An episode in the recently concluded season of Grey’s Anatomy features a South Asian couples’ therapist, Dr. Zoey Marchand. Marchand, played by Anisha Adusumilli, tends to the quickly dissolving marriage of series regulars Dr. Maggie Pierce (Kelly McCreary) and Winston Ndugu (Anthony Hill). Marchand has no backstory (interestingly Grey’s Anatomy has yet to feature a South Asian lead though close to 20 percent of the country’s physicians hail from this region of the world) but she does have clear ethnic markers in her office. One includes a marigold wedding garland, a prop my Desi partner explains would be akin to “placing birthday streamers in a business office.”
Despite many missteps, a path forward exists. Indeed, with time (and perhaps criticism) the Black Lady Therapist has gained complexity, a path her Asian counterpart could follow with the right support.
In 2021, ABC’s Station 19, which centers on a uniquely diverse firehouse in Seattle, dove headfirst into the topic of police brutality following the murder of George Floyd. One episode, “Get Up, Stand Up,” follows the characters as they seek the support of yet another Black television psychologist, Diane Lewis, played by Tracie Thoms. In the final eight minutes of the episode, a victim of police violence comes into Lewis’ office. Neither character speaks. Under the weight of the incident at hand, their work and the national failure of systemic racism, the two silently break into tears. The scene is a few seconds, but it is a rare moment that effectively illustrates how racism permeates personal experiences in the professional world. Even in roles that lack this kind of heft, could the Asian Woman Therapist exist in a similarly accurate world?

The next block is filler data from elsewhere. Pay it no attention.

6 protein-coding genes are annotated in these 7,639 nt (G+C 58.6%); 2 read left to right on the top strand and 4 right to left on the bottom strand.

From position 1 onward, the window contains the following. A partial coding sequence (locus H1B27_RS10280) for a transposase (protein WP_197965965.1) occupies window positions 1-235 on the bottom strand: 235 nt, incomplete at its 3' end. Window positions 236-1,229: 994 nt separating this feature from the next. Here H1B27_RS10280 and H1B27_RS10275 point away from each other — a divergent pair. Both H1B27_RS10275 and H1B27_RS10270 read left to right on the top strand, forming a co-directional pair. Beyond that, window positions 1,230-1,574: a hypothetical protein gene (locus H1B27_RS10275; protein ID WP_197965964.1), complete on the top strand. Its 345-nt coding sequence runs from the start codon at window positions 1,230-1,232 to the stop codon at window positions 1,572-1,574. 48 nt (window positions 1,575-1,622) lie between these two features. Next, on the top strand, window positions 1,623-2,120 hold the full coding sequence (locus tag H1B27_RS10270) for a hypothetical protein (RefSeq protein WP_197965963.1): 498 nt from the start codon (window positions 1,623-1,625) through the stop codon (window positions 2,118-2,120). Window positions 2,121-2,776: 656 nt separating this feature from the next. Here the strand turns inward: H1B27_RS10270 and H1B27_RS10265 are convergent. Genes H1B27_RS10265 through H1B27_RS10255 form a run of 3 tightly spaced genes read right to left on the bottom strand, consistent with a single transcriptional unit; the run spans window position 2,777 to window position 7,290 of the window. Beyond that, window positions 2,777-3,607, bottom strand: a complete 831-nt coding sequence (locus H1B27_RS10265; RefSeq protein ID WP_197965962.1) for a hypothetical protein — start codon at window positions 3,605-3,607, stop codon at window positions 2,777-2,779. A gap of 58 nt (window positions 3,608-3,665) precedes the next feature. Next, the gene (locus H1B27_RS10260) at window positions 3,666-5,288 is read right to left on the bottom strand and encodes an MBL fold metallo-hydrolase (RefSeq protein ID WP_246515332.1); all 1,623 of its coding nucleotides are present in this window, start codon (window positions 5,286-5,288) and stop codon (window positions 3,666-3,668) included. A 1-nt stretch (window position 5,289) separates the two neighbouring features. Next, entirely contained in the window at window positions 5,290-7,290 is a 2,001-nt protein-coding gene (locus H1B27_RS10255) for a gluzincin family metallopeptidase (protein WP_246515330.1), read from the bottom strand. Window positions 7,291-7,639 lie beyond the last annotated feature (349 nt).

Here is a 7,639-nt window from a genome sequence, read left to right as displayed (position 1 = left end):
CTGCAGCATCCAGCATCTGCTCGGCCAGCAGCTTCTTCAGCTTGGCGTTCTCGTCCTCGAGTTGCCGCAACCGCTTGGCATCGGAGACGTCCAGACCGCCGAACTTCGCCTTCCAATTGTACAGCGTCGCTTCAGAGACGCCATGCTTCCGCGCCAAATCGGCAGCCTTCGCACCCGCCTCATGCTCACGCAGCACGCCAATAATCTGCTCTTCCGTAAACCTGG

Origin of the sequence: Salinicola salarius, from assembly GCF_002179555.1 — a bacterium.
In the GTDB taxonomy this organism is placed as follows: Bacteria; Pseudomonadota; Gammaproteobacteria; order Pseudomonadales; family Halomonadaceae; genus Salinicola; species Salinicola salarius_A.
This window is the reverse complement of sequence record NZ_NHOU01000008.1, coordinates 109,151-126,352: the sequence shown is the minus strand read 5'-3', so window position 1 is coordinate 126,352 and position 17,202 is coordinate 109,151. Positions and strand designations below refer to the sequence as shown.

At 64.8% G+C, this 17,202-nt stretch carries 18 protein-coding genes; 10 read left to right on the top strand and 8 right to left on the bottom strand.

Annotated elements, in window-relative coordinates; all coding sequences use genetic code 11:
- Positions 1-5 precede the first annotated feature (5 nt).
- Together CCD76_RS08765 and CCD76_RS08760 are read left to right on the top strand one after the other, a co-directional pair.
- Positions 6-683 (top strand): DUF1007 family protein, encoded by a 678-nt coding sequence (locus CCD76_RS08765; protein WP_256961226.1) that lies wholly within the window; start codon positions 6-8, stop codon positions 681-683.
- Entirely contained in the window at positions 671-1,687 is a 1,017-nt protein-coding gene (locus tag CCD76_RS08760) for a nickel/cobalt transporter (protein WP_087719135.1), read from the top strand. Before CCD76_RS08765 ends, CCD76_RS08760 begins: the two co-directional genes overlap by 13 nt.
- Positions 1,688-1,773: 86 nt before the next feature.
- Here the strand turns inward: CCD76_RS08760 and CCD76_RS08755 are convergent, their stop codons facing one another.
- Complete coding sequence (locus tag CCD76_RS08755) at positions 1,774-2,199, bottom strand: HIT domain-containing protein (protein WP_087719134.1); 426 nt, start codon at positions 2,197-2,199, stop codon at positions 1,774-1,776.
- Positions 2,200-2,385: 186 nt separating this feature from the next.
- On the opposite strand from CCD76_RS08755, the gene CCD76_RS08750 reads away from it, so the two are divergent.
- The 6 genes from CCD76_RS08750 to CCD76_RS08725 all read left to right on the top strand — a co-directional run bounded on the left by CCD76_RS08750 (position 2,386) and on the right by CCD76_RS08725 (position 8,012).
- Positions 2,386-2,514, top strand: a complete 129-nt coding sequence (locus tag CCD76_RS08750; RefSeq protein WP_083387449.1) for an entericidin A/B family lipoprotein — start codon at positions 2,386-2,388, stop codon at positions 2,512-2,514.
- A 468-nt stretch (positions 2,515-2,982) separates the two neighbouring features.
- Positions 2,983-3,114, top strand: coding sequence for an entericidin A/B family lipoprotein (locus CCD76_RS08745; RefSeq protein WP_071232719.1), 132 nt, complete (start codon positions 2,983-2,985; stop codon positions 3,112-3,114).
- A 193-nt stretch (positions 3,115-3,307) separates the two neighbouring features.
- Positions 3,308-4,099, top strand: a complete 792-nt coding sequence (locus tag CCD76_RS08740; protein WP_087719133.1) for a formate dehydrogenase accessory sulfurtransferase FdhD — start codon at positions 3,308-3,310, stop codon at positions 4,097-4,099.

In April, Netflix and A24’s Beef debuted to critical acclaim. The show stars Ali Wong and Steven Yuen in an emotionally loaded and potentially deadly grudge match. It also includes an Asian woman therapist, Dr. Catherine Lin, played by Kayla Blake. The role is small, including just a few lines spread across two episodes. The audience knows close to nothing about Dr. Lin outside of her profession. Yet while the trappings of the Asian Woman Therapist seem similar to the aforementioned roles, Beef has an important distinction: its cast is mostly Asian.
What might it take to accomplish not just diversity, but interiority, a phenomenon woefully lacking in Asian American roles?